Are smaller schools really the answer?

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    Lord Zimbu

    Indeed you've stated the main point. I don't think that smaller schools are the answer at all, but instead the quality of the curriculum and if the school funds extra curricular clubs. Given the environment going from grade school to highschool should be a strong transition, in that you go from a 1 class room world to a very different, much bigger environment with much more to offer you, as in more classes, more people, more teachers and more clubs to join.

    If anything there could be several similar clubs within larger schools that compete with each other (instead of competing against other schools in other districts..), say rival chess clubs in the same school.

    Bigger highschools do allow children to 'fall through the cracks' however the more kids there are the more likely the school will have enough children to run special interest extra curriculars. Such as a game development club for instance. In much larger school with better facilities kids could benefit from workstations and other facilities that they can use in after school and lunchtime clubs to hone special skills and talents.

    These are helpful in breaking children out of shyness and helping them develop talents and skills they'd otherwise waste or not even discover in the standard curriculum.

    The size of the school may ultimately be irrelevent though, as any school can focus on extra curricular clubs, funding them for example. But if the school doesn't have any interest in running clubs at all then it's up to the kids to break out of their cliques and form their own clubs (open to any new comers).

    Besides the fewer kids in the school the more teachers per child. If that means the kids can count on teacher being less stressed then I think they'd be wrong. Like college if highschool students were paying more attention to teacher instead of teacher coddling them as they were coddled in grade school (and probably at home) fewer students would 'fall through the cracks'. At the highschool age it would make more sense to have more kids in a class and a teacher supervising smaller work groups within a large class but not the other way around. (It also encourages the formation of cliques, in that the fewer people you have the opportunity to interact with the easier it is for you to develop the bad habit of prejudging people.)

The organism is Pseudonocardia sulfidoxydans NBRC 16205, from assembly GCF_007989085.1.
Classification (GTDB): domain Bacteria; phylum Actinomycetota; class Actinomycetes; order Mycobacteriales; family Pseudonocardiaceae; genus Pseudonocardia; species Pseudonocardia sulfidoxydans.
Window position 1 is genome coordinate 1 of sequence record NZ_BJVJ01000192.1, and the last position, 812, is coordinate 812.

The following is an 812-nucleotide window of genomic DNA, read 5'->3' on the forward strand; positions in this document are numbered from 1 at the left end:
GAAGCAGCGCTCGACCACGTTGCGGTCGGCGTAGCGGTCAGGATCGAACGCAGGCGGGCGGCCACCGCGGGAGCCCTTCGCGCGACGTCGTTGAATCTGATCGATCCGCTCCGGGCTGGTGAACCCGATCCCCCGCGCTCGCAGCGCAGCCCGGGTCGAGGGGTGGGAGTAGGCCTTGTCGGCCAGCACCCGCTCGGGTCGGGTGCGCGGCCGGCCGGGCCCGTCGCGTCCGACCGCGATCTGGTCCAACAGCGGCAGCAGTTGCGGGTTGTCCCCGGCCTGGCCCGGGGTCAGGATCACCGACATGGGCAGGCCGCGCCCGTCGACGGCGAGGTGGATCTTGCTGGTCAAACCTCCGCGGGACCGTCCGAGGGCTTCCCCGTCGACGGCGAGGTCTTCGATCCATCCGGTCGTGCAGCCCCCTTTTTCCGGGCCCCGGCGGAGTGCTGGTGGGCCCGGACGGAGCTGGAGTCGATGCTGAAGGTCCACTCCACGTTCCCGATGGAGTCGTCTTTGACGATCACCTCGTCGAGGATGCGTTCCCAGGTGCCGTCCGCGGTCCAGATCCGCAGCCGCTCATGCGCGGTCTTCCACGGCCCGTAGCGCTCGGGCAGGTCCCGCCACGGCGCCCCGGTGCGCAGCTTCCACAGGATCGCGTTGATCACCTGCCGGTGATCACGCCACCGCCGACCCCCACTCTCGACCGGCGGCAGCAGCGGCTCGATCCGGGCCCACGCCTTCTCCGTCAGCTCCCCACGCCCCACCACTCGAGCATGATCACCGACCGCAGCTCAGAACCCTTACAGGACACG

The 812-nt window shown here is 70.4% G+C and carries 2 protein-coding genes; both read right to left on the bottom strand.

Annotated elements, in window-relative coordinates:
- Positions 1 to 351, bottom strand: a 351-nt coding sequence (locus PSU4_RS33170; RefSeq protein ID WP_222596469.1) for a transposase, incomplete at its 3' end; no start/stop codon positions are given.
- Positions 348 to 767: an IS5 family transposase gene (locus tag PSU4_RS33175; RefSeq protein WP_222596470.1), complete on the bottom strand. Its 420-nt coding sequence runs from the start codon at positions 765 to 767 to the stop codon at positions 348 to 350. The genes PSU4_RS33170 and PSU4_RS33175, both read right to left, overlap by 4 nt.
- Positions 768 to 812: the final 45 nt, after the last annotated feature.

• User profile image
    Lord Zimbu

    Indeed you've stated the main point. I don't think that smaller schools are the answer at all, but instead the quality of the curriculum and if the school funds extra curricular clubs. Given the environment going from grade school to highschool should be a strong transition, in that you go from a 1 class room world to a very different, much bigger environment with much more to offer you, as in more classes, more people, more teachers and more clubs to join.

    If anything there could be several similar clubs within larger schools that compete with each other (instead of competing against other schools in other districts..), say rival chess clubs in the same school.

    Bigger highschools do allow children to 'fall through the cracks' however the more kids there are the more likely the school will have enough children to run special interest extra curriculars. Such as a game development club for instance. In much larger school with better facilities kids could benefit from workstations and other facilities that they can use in after school and lunchtime clubs to hone special skills and talents.

    These are helpful in breaking children out of shyness and helping them develop talents and skills they'd otherwise waste or not even discover in the standard curriculum.

    The size of the school may ultimately be irrelevent though, as any school can focus on extra curricular clubs, funding them for example. But if the school doesn't have any interest in running clubs at all then it's up to the kids to break out of their cliques and form their own clubs (open to any new comers).

    Besides the fewer kids in the school the more teachers per child. If that means the kids can count on teacher being less stressed then I think they'd be wrong. Like college if highschool students were paying more attention to teacher instead of teacher coddling them as they were coddled in grade school (and probably at home) fewer students would 'fall through the cracks'. At the highschool age it would make more sense to have more kids in a class and a teacher supervising smaller work groups within a large class but not the other way around. (It also encourages the formation of cliques, in that the fewer people you have the opportunity to interact with the easier it is for you to develop the bad habit of prejudging people.)

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